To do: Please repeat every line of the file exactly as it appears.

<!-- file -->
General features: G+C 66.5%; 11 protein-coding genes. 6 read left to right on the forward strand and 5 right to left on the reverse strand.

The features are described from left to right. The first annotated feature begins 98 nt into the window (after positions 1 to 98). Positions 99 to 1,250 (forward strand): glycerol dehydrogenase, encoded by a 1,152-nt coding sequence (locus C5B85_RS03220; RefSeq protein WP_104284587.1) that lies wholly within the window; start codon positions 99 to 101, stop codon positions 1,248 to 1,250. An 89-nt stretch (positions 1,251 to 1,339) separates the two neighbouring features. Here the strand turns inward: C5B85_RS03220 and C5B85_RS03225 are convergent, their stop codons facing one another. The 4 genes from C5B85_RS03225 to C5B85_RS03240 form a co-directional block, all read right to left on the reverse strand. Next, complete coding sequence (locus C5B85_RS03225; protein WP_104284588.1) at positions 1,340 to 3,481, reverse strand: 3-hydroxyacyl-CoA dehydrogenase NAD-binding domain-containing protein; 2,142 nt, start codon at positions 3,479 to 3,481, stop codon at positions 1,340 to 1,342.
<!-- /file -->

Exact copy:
General features: G+C 66.5%; 11 protein-coding genes. 6 read left to right on the forward strand and 5 right to left on the reverse strand.

The features are described from left to right. The first annotated feature begins 98 nt into the window (after positions 1 to 98). Positions 99 to 1,250 (forward strand): glycerol dehydrogenase, encoded by a 1,152-nt coding sequence (locus C5B85_RS03220; RefSeq protein WP_104284587.1) that lies wholly within the window; start codon positions 99 to 101, stop codon positions 1,248 to 1,250. An 89-nt stretch (positions 1,251 to 1,339) separates the two neighbouring features. Here the strand turns inward: C5B85_RS03220 and C5B85_RS03225 are convergent, their stop codons facing one another. The 4 genes from C5B85_RS03225 to C5B85_RS03240 form a co-directional block, all read right to left on the reverse strand. Next, complete coding sequence (locus C5B85_RS03225; protein WP_104284588.1) at positions 1,340 to 3,481, reverse strand: 3-hydroxyacyl-CoA dehydrogenase NAD-binding domain-containing protein; 2,142 nt, start codon at positions 3,479 to 3,481, stop codon at positions 1,340 to 1,342.